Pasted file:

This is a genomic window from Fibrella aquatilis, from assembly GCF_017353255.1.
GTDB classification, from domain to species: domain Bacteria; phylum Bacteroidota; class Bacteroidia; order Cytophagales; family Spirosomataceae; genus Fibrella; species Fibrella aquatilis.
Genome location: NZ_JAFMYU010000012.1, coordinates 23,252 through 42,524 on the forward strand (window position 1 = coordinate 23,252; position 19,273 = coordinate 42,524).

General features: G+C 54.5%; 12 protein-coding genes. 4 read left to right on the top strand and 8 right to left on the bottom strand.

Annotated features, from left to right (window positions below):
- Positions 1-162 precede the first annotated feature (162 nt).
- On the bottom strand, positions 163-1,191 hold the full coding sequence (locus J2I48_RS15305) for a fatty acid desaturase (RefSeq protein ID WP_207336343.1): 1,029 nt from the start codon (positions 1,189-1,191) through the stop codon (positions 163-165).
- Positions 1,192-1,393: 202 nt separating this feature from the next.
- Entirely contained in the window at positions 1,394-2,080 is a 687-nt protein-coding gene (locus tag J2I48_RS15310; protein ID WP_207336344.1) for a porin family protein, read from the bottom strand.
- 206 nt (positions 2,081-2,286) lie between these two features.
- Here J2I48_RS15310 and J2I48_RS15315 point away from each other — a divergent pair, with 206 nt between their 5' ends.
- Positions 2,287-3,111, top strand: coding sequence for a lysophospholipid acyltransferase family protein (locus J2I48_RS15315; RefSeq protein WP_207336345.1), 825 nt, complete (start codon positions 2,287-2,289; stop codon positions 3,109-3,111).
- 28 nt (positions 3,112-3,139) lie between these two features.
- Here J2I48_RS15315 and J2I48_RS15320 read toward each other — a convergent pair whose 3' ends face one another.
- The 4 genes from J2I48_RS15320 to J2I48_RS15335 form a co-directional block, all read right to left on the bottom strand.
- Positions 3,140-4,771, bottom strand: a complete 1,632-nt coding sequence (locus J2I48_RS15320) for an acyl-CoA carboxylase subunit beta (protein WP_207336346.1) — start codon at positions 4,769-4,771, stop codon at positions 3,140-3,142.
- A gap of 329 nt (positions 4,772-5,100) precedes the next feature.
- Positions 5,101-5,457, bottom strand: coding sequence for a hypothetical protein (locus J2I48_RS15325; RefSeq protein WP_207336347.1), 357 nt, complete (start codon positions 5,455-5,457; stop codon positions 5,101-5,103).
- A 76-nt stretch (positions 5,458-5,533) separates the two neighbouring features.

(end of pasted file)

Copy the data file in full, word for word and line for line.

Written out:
This is a genomic window from Fibrella aquatilis, from assembly GCF_017353255.1.
GTDB classification, from domain to species: domain Bacteria; phylum Bacteroidota; class Bacteroidia; order Cytophagales; family Spirosomataceae; genus Fibrella; species Fibrella aquatilis.
Genome location: NZ_JAFMYU010000012.1, coordinates 23,252 through 42,524 on the forward strand (window position 1 = coordinate 23,252; position 19,273 = coordinate 42,524).

General features: G+C 54.5%; 12 protein-coding genes. 4 read left to right on the top strand and 8 right to left on the bottom strand.

Annotated features, from left to right (window positions below):
- Positions 1-162 precede the first annotated feature (162 nt).
- On the bottom strand, positions 163-1,191 hold the full coding sequence (locus J2I48_RS15305) for a fatty acid desaturase (RefSeq protein ID WP_207336343.1): 1,029 nt from the start codon (positions 1,189-1,191) through the stop codon (positions 163-165).
- Positions 1,192-1,393: 202 nt separating this feature from the next.
- Entirely contained in the window at positions 1,394-2,080 is a 687-nt protein-coding gene (locus tag J2I48_RS15310; protein ID WP_207336344.1) for a porin family protein, read from the bottom strand.
- 206 nt (positions 2,081-2,286) lie between these two features.
- Here J2I48_RS15310 and J2I48_RS15315 point away from each other — a divergent pair, with 206 nt between their 5' ends.
- Positions 2,287-3,111, top strand: coding sequence for a lysophospholipid acyltransferase family protein (locus J2I48_RS15315; RefSeq protein WP_207336345.1), 825 nt, complete (start codon positions 2,287-2,289; stop codon positions 3,109-3,111).
- 28 nt (positions 3,112-3,139) lie between these two features.
- Here J2I48_RS15315 and J2I48_RS15320 read toward each other — a convergent pair whose 3' ends face one another.
- The 4 genes from J2I48_RS15320 to J2I48_RS15335 form a co-directional block, all read right to left on the bottom strand.
- Positions 3,140-4,771, bottom strand: a complete 1,632-nt coding sequence (locus J2I48_RS15320) for an acyl-CoA carboxylase subunit beta (protein WP_207336346.1) — start codon at positions 4,769-4,771, stop codon at positions 3,140-3,142.
- A gap of 329 nt (positions 4,772-5,100) precedes the next feature.
- Positions 5,101-5,457, bottom strand: coding sequence for a hypothetical protein (locus J2I48_RS15325; RefSeq protein WP_207336347.1), 357 nt, complete (start codon positions 5,455-5,457; stop codon positions 5,101-5,103).
- A 76-nt stretch (positions 5,458-5,533) separates the two neighbouring features.